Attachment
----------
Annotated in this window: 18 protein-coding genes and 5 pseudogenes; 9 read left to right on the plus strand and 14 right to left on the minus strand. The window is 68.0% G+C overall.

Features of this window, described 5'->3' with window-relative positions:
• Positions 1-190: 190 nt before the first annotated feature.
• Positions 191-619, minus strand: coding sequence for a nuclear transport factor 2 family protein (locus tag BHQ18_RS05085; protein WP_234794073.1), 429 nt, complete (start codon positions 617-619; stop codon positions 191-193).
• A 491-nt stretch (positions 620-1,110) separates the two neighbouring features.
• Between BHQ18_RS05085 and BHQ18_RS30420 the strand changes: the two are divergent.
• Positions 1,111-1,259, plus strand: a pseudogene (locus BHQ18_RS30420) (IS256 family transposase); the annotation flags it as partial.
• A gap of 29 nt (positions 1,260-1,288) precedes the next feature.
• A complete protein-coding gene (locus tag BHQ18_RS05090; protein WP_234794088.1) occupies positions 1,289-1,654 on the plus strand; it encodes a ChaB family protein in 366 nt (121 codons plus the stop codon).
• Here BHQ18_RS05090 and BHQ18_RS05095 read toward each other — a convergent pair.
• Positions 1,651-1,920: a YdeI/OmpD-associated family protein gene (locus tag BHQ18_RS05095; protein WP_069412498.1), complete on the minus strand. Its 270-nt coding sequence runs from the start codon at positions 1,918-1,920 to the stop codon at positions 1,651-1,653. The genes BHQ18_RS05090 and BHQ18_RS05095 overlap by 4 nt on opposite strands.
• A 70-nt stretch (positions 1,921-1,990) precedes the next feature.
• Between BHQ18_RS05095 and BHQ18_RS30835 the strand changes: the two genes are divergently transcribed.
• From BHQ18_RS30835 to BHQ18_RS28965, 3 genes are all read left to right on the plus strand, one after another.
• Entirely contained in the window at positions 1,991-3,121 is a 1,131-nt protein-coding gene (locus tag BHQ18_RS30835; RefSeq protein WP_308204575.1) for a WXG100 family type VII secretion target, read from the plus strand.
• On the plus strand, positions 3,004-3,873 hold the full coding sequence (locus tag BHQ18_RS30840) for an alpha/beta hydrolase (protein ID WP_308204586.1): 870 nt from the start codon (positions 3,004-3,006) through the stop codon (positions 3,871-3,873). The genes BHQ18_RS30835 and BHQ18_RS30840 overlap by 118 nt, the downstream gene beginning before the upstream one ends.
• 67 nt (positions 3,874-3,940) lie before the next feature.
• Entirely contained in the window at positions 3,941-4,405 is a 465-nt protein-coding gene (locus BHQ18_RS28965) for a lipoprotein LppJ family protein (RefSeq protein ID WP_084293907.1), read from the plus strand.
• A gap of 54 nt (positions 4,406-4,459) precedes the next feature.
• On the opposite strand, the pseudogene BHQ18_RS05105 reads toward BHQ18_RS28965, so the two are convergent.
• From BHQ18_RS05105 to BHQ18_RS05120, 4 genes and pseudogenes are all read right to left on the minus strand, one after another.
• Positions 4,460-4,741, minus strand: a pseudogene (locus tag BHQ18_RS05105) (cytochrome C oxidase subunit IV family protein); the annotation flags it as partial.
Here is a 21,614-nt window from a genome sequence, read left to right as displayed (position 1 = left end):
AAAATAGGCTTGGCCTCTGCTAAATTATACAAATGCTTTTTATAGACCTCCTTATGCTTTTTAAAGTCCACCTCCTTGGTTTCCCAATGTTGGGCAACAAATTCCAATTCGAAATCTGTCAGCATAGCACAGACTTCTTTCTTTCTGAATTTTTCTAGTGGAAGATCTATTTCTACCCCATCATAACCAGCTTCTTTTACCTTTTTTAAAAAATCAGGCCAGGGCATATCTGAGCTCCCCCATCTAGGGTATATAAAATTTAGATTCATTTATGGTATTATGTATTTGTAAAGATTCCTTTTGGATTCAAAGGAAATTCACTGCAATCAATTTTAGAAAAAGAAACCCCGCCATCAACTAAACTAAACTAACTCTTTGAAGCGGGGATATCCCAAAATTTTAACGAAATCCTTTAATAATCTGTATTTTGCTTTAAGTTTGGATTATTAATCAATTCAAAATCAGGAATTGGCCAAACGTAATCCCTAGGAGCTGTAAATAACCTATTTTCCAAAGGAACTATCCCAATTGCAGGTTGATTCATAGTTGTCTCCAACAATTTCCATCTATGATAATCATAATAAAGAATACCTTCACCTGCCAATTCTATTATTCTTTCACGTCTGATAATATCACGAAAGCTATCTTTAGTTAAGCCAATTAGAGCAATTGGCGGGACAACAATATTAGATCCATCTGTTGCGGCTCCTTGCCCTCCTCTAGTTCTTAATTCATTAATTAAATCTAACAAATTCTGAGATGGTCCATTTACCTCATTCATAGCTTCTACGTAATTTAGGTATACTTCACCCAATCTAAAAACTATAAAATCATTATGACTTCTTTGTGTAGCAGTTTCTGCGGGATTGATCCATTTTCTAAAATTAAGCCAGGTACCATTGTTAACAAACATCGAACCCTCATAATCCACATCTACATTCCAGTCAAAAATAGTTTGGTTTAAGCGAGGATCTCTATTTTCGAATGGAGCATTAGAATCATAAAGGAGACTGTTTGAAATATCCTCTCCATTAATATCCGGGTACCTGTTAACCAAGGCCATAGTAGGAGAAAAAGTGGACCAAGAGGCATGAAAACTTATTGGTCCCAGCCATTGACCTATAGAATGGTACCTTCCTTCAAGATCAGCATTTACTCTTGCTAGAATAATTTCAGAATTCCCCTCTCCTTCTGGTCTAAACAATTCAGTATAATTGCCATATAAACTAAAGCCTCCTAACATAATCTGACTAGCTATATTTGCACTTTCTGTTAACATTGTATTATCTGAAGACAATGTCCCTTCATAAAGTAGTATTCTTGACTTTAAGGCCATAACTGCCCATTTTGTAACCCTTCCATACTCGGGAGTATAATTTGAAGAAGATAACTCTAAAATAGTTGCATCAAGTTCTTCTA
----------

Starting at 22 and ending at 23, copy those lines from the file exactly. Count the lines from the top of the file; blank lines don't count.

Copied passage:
• Positions 4,460-4,741, minus strand: a pseudogene (locus tag BHQ18_RS05105) (cytochrome C oxidase subunit IV family protein); the annotation flags it as partial.
Here is a 21,614-nt window from a genome sequence, read left to right as displayed (position 1 = left end):